In 1846 the United States Army brought the Colt Walker 1847 into service – a revolver that is the most powerful sidearm ever issued by the US military. The weapon was named after its inventors, gun-making legend Samuel Colt and Texas Ranger Captain Samuel Hamilton Walker. The Colt Walker was extremely powerful at close range, although it had a tendency to explode in the user’s hand.
Walker had so much faith in his design that he carried two Colt Walkers on him in the Mexican–American War. Born in 1815, Walker served as an officer in both the Republic of Texas and the United States when Texas joined the union. As a result, he was involved in many of the American West’s conflicts, like the Mexican American War and the Indian Wars.
Walker made a trip to New York to meet with Colt and discuss a weapon design based on the five-shot Colt Paterson revolver. Walker was familiar with this weapon from his Texas Ranger days. At the time Samuel Colt was no longer in business, but this opportunity allowed him to fire his work back up.
Walker’s proposal included adding a sixth-round and making it powerful enough to easily stop a man at close range, and even a horse.
The Colt Walker 1847
A .44 caliber projectile traveled down a 9-inch barrel with the muzzle energy of a .357 Magnum. The effective range was 100 yards. The revolver weighed 4.5 lb (2.0 kg) and was the most powerful black powder handgun ever, and the most powerful pistol ever issued by the US military.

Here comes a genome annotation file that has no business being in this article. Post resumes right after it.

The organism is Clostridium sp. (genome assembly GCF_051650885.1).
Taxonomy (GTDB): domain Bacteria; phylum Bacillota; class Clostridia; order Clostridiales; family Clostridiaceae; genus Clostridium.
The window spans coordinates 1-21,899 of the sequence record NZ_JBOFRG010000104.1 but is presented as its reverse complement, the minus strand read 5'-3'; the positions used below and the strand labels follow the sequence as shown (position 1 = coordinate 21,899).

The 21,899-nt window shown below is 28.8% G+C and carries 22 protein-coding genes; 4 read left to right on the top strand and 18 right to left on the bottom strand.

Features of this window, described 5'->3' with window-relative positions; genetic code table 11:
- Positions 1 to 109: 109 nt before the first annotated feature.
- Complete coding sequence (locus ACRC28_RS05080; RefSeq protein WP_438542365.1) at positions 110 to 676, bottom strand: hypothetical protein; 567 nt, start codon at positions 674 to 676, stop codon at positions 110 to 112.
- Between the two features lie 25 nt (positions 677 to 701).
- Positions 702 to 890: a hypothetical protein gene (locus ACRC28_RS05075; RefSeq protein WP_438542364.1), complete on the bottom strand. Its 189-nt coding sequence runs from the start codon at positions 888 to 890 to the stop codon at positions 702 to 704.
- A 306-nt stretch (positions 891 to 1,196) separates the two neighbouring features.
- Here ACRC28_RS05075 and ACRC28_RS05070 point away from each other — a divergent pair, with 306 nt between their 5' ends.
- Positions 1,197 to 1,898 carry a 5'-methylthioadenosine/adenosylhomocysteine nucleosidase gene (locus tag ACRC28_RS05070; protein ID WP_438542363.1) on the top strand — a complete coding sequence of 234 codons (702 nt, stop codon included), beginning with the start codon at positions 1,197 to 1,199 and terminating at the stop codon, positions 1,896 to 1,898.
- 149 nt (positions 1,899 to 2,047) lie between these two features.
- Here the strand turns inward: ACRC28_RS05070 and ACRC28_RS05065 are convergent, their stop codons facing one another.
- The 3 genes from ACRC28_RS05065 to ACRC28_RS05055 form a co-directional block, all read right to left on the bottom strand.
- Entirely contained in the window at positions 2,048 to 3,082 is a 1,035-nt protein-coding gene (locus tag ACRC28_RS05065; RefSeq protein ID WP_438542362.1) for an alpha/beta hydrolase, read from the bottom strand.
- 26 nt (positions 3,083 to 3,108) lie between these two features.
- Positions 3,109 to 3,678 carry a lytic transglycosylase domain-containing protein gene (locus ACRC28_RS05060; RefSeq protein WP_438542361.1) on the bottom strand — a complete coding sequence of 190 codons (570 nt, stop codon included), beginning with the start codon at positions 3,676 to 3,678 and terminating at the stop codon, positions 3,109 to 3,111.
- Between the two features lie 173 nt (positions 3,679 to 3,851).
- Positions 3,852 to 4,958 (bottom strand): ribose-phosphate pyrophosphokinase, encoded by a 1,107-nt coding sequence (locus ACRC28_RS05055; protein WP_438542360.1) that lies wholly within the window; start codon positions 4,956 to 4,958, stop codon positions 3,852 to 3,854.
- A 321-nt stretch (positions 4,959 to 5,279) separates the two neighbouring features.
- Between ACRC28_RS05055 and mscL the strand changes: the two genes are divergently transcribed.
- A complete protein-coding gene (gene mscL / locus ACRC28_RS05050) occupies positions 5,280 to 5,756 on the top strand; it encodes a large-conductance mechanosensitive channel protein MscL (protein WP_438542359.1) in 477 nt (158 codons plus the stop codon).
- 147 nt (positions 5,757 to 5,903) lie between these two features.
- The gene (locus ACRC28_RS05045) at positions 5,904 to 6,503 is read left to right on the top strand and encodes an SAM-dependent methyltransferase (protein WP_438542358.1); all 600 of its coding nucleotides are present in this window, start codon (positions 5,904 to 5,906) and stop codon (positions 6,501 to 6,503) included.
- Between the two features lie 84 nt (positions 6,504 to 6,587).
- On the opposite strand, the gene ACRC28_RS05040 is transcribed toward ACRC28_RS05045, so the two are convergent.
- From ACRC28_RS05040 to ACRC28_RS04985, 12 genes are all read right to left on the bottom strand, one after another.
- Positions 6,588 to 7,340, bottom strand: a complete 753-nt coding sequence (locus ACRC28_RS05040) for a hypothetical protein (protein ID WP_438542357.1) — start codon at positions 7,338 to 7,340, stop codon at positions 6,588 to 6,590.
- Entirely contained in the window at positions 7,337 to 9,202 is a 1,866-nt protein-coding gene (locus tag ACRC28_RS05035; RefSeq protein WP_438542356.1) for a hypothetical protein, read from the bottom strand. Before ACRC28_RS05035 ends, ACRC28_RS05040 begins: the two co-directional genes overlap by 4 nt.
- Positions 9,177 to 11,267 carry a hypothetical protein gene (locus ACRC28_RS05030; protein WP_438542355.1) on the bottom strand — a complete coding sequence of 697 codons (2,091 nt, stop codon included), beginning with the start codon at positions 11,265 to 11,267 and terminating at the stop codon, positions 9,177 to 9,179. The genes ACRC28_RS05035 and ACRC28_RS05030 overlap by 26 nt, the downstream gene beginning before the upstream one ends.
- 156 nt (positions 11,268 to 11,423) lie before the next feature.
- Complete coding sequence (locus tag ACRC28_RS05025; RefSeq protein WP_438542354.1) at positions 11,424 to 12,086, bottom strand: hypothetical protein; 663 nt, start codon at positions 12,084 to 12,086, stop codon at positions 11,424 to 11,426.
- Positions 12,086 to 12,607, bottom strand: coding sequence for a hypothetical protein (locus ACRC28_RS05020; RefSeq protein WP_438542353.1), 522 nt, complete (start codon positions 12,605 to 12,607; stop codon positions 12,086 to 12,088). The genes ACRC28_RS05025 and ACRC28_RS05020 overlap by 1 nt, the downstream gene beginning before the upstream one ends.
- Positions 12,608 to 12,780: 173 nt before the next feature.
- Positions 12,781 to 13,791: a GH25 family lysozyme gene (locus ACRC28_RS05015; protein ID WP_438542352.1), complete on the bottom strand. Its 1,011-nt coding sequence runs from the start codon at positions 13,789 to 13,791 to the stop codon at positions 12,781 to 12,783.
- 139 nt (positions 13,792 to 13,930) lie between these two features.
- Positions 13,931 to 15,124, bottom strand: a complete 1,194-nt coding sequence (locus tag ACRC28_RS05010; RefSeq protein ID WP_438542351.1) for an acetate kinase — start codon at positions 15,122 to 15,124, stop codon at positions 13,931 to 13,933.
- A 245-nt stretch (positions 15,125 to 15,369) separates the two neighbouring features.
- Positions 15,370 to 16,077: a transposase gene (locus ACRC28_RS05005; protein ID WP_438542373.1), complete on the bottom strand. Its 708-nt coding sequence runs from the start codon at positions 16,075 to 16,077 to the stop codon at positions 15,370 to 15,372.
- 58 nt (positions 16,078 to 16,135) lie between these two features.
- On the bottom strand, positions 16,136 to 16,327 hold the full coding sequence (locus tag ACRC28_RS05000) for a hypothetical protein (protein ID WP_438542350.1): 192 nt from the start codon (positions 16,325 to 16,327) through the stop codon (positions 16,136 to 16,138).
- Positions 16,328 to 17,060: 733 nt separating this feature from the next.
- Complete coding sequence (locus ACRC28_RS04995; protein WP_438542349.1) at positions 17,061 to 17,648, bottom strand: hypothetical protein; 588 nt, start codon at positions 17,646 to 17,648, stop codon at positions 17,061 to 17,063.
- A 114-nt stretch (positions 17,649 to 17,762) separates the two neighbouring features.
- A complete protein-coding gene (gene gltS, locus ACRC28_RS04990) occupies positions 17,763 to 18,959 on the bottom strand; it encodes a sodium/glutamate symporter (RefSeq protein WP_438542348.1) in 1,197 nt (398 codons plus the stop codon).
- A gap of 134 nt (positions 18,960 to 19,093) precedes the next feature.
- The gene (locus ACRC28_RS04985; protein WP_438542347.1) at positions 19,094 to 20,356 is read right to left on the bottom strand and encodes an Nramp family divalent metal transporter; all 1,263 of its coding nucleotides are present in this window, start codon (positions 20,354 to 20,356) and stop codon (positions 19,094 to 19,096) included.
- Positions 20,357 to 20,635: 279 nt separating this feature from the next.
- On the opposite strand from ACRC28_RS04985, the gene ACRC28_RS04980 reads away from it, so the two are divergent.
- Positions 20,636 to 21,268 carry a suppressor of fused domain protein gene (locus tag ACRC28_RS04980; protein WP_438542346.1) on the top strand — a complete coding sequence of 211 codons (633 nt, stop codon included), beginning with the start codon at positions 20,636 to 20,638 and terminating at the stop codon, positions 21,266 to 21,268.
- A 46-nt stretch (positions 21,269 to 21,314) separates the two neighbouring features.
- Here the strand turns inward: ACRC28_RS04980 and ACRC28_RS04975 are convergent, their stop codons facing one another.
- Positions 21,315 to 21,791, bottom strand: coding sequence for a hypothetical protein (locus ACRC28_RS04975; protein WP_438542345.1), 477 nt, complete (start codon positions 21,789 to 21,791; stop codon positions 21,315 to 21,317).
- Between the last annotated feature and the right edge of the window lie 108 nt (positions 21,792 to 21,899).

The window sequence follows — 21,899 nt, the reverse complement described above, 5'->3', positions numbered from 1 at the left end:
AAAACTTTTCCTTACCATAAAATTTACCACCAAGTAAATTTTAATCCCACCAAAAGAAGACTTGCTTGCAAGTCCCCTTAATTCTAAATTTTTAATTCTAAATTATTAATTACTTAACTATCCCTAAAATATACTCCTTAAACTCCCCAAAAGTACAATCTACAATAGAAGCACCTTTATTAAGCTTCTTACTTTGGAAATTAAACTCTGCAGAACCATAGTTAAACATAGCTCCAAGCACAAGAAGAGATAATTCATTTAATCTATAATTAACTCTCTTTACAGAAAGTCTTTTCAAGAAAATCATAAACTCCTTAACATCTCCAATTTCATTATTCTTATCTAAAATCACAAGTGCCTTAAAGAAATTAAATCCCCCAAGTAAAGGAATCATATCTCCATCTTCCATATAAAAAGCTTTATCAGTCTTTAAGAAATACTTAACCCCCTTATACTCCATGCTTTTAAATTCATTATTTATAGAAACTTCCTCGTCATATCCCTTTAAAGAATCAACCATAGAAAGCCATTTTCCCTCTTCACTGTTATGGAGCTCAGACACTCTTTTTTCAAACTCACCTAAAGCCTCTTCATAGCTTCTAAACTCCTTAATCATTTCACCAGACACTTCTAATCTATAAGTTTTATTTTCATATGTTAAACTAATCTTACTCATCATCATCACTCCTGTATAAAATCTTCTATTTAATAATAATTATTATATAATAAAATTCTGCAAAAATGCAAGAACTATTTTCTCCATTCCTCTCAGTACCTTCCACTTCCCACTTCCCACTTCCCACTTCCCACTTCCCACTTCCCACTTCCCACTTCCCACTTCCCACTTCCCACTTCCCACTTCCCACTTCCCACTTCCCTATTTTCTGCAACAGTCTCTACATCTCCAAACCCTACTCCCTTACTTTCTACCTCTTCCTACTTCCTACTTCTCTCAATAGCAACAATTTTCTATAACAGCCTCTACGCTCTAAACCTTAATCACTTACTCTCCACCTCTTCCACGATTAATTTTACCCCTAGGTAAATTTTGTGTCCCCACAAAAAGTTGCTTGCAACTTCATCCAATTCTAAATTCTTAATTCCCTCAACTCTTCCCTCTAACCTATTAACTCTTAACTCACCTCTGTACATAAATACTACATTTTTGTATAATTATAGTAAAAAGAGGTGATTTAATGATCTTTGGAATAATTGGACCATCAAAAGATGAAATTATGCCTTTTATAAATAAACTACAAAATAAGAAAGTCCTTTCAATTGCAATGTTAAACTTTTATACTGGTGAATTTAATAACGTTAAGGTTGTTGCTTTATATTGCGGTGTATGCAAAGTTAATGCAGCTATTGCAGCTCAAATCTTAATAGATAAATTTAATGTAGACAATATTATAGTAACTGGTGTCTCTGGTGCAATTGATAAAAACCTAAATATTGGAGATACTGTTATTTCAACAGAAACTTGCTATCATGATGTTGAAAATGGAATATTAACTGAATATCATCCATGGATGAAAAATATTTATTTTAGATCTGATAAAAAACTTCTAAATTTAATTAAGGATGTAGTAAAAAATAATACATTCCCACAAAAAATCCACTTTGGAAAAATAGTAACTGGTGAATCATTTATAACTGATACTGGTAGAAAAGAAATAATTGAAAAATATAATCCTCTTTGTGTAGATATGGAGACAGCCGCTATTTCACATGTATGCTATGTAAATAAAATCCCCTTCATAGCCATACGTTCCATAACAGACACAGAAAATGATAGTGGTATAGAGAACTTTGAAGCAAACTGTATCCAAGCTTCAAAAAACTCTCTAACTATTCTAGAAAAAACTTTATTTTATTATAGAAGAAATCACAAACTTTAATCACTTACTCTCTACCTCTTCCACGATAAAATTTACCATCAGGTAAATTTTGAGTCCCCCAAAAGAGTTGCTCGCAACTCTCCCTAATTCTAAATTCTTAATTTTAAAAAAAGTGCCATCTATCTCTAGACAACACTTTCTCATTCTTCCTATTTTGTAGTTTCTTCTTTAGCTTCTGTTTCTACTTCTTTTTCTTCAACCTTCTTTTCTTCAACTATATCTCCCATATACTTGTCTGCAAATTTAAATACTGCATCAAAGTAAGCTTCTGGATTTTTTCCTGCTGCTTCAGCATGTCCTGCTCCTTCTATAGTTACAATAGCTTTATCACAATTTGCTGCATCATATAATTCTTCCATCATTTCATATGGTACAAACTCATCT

It wasn’t until the introduction of the .357 Magnum in 1935 that the Colt Walker was knocked off its spot as the most powerful commercially manufactured repeating handgun.
Unsurprisingly, the effects of a 15.5 inch .44 caliber pistol on the human body were severe. Medical officer John “Rip” Ford had arguably the most experience with these weapons in action, having seen the results of a shot fired at a Mexican soldier at Veracruz. He reported that the pistol had about as much power and range as a .54 caliber Mississippi rifle.
All this power came at a cost though, as the Colt Walker had a worrying tendency to detonate in the user’s hand. The handgun used 60 grains of powder per round – more than twice that of conventional black powder revolvers at the time – which put a tremendous amount of stress on the firearm. However, it is likely that poor metallurgy at the time was to blame for this, rather than poor design.
To reduce the chances of detonation, Colt recommended dropping the charge to 50 grains of powder.
Another reason for failures was all chambers exploding at once. It is suspected that users allowed the black powder to spill over the chambers, causing all to fire at the same time. Lard was placed on the cylinders on top of each bullet to prevent sparks from traveling. This is actually a wise practice for this type of weapon, one that many still continue to use on black powder revolvers today.
Sadly Walker was killed in the Mexican-American War the same year his pistol was created. Although his death was untimely, his design helped pull Colt out of bankruptcy.
Only 1,100 Colt Walkers were made in total – 100 of which were sold on the civilian market – making them a rare and highly sought-after collector’s piece. One of these legendary handguns with its original powder flask was put up for auction in 2008 and sold for $920,000.